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It’s hard to know exactly how much these soaring debt loads drive up borrowing costs. Researchers at the Bank of England and Harvard University took a stab at it a few years ago. Their joint study concluded that each percentage-point increase in a country’s debt-to-GDP ratio pushes up market rates by 0.35 percentage point.
The math certainly hasn’t worked out that way in recent years. (Treasury yields, for instance, have fallen this century as US debt-to-GDP spiraled higher.)
Imperfections and all, Garvey says the study’s findings should be heeded. With the US now running annual deficits equal to 6 percent of GDP, about double the historical norm, he figures that’ll tack another percentage point onto yields. Not only would that swell the government’s interest tab and deepen the deficit further, creating a vicious cycle of sorts, but it would drive up borrowing costs for companies and consumers and curb economic growth.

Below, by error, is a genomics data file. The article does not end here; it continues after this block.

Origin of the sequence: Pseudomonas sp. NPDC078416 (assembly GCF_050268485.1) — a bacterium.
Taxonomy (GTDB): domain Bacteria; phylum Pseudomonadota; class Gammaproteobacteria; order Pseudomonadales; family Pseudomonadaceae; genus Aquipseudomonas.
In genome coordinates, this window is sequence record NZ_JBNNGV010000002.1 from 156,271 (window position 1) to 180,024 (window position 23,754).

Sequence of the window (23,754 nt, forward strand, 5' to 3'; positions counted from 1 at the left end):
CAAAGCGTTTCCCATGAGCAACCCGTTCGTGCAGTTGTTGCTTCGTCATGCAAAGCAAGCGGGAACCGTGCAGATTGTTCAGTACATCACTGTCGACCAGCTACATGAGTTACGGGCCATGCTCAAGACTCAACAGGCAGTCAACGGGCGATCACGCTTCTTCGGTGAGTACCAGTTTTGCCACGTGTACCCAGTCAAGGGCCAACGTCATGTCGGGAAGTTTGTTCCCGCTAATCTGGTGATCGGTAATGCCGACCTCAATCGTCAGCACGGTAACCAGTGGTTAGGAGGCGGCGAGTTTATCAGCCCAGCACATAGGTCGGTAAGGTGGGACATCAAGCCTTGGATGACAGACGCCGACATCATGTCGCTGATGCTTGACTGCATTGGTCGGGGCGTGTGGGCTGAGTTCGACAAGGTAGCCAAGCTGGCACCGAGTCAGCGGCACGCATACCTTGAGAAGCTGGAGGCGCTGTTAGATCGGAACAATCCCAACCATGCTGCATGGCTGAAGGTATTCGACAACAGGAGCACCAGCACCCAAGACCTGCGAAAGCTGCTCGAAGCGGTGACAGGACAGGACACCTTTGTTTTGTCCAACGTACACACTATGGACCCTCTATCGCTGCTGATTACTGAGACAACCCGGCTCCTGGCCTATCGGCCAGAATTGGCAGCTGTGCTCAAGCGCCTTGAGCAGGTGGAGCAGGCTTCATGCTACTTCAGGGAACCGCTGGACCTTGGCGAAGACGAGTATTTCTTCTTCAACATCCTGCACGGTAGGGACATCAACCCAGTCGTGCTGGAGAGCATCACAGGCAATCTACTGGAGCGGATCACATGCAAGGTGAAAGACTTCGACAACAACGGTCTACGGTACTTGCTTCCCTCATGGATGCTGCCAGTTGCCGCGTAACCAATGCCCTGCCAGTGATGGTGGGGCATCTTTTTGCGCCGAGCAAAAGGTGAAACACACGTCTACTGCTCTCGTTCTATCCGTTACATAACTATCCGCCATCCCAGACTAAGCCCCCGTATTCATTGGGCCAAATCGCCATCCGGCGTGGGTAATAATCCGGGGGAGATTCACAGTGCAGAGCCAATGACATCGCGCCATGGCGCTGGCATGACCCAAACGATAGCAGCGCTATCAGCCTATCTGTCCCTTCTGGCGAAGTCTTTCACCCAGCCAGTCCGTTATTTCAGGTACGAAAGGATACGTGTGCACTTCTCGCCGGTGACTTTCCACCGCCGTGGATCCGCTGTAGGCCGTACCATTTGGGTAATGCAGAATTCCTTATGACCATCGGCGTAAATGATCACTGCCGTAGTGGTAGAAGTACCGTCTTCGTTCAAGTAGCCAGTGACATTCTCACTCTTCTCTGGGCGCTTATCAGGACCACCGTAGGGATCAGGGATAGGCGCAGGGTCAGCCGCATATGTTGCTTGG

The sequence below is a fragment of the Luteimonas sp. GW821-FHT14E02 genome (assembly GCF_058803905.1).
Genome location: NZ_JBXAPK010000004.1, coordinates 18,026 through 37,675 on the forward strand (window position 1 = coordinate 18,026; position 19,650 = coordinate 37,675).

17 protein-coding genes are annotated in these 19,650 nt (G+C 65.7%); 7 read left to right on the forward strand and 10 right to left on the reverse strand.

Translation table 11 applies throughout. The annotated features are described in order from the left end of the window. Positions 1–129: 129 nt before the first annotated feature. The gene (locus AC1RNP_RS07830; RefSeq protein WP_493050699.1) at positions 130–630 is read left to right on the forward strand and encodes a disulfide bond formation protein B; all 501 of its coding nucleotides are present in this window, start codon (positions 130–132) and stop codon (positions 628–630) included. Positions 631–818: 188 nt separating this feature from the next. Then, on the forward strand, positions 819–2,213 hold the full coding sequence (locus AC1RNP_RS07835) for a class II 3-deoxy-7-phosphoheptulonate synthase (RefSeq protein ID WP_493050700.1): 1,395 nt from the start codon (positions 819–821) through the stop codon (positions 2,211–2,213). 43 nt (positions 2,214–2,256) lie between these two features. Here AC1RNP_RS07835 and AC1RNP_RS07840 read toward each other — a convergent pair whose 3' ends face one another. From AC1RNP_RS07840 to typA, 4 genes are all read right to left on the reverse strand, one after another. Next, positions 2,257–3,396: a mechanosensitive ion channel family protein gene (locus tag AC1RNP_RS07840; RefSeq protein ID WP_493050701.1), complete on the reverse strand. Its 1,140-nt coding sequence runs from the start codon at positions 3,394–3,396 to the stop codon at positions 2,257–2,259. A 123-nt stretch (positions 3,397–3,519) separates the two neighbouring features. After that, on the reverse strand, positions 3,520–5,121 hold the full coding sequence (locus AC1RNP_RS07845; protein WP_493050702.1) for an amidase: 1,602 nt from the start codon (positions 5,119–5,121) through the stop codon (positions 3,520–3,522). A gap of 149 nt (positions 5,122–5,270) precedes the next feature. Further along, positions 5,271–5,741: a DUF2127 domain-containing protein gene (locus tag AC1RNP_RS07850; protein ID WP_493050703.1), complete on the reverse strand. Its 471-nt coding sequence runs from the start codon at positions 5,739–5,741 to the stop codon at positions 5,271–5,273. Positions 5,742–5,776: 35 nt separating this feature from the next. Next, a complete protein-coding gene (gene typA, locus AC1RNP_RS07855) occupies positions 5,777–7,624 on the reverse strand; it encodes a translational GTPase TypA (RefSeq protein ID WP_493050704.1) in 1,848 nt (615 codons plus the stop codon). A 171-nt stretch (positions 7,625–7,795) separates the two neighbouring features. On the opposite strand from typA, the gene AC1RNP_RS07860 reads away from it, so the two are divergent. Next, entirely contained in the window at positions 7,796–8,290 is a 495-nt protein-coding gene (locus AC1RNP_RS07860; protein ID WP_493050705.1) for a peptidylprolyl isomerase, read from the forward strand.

Public finances aren’t quite as bleak elsewhere but countries including the UK, Italy and France are all expected to post larger-than-normal deficits again this year. And a plethora of elections will keep those shortfalls in focus; BlackRock Inc. this week warned that Britain’s politicians could spark a selloff in the nation’s bonds if they try to win votes by pledging greater spending.
“It’s difficult,” Garvey says, “to argue that this is inconsequential.”
And yet bond bulls essentially do just that. Steven Major, the head of global fixed-income research at HSBC Holdings, is the loudest of those in this camp. He admits the magnitude of the Treasuries rout that followed the Fitch downgrade took him by surprise, but the episode, which saw the 10-year yield spike 1 percentage point over the course of a couple months, did little to change his view.